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Mandate for a Man Date

Last weekend, I read a perplexing piece in the New York Times about how straight guys seem to be so insecure when they go out to dinner or to a movie together. The piece, "The Man Date," written by Jennifer 8. Lee, was amusing only because it struck me as such a caricature. I had even thought about blogging on the topic, but just couldn't believe that American straight men were typically twisting themselves into pretzels just to share a bottle of wine over dinner. I mean: This is the 21st century. What gives?

Well, apparently, most of the readers of the "Sunday Styles" section ask the same question. Take a look at a series of interesting letters, starting here.

Comments welcome.


If the men were anticipating meeting available, straight women at the function, then separating--even being concerned with how they might just appear to such women--seems a perfectly valid concern. However, neither man reported this or seems to have anticipated this. For all we know, they may have both been in secure relationships.

This is where pure 'social metaphysics' has kicked in: both men knew that they were straight--both knew it of the other--and, without any concern about getting future dates for themselves, they are still obsessed with how OTHERS will perceive them, with the implicit idea that it would be "bad" to be seen as being gay--even by total strangers!!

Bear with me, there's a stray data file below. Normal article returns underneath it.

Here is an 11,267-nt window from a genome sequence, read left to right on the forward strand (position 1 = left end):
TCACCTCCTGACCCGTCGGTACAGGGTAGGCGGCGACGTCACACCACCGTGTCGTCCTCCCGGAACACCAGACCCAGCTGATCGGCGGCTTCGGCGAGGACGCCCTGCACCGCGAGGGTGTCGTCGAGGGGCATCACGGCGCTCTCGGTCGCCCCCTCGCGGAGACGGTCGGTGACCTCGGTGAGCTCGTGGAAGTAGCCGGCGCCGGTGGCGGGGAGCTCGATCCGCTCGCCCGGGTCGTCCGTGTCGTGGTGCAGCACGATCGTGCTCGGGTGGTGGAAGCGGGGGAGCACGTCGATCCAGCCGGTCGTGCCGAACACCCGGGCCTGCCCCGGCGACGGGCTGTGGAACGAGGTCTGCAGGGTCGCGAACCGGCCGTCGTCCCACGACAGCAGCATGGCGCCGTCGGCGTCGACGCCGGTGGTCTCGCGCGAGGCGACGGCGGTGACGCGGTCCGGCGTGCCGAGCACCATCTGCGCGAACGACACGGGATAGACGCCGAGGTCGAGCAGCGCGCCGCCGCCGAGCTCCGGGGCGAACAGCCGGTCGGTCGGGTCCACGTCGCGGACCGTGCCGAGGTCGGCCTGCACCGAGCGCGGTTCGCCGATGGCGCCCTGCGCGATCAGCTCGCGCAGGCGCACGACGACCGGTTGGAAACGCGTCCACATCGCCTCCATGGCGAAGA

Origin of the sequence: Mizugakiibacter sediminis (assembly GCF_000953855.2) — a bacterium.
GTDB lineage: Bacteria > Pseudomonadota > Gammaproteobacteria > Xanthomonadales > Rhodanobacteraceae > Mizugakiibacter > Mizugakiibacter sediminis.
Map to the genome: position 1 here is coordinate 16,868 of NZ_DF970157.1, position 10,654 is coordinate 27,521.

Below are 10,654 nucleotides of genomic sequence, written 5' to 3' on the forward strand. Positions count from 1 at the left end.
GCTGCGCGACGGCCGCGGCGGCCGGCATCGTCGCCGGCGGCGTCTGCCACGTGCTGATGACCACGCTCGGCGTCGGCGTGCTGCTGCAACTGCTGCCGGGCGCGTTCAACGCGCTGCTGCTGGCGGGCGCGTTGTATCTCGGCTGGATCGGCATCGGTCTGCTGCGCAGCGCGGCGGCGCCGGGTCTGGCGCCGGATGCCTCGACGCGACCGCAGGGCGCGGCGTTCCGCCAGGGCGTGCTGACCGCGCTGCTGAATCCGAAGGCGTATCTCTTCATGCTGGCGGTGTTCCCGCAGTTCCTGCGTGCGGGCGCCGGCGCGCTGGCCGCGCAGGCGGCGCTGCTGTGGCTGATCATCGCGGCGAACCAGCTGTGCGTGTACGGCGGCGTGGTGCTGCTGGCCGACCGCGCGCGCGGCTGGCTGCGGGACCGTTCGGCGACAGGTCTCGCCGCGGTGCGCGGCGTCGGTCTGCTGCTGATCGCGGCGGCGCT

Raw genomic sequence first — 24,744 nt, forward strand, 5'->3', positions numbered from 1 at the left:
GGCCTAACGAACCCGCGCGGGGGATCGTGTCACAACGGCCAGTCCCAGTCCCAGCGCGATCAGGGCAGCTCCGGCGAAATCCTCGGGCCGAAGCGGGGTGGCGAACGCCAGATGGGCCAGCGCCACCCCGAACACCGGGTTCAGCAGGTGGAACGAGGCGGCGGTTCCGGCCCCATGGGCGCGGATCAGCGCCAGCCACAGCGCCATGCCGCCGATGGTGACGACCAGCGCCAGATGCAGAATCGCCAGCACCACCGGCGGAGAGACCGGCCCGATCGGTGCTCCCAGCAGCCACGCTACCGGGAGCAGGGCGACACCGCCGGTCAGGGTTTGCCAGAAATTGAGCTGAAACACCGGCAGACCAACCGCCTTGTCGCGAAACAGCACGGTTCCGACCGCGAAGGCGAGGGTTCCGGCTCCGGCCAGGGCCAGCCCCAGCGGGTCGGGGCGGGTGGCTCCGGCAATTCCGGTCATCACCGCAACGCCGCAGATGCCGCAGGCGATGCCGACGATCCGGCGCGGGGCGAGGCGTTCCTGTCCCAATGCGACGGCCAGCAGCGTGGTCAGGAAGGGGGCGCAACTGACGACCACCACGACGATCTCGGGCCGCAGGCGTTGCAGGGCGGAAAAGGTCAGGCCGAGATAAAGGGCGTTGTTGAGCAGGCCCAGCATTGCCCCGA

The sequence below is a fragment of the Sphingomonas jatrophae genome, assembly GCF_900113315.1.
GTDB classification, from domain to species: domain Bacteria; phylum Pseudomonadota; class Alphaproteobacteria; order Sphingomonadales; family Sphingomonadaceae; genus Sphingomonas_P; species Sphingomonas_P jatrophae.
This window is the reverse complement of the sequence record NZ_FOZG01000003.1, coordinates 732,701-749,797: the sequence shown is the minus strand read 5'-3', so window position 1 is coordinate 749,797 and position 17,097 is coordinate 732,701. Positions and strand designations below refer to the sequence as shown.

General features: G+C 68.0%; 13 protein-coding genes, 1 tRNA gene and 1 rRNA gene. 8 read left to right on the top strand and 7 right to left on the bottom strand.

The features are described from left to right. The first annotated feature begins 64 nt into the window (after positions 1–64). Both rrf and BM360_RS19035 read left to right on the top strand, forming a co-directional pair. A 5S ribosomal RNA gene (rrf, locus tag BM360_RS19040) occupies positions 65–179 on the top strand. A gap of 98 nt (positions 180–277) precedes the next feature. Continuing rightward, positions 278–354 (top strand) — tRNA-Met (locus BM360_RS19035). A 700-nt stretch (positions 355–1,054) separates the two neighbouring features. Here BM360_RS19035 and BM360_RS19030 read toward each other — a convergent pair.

This is very sad as it appears to have limited the scope of their male-male friendships, a real value.

Agreed, Jim.

I think that a few of the letters give voice to the issue of being secure in one's sexuality: People who are self-secure and who think in a "first-handed" manner won't give "a second thought" to what others might think. For the less-than-secure, just trying to figure out "what others might think" is something that can become a full-time preoccupation!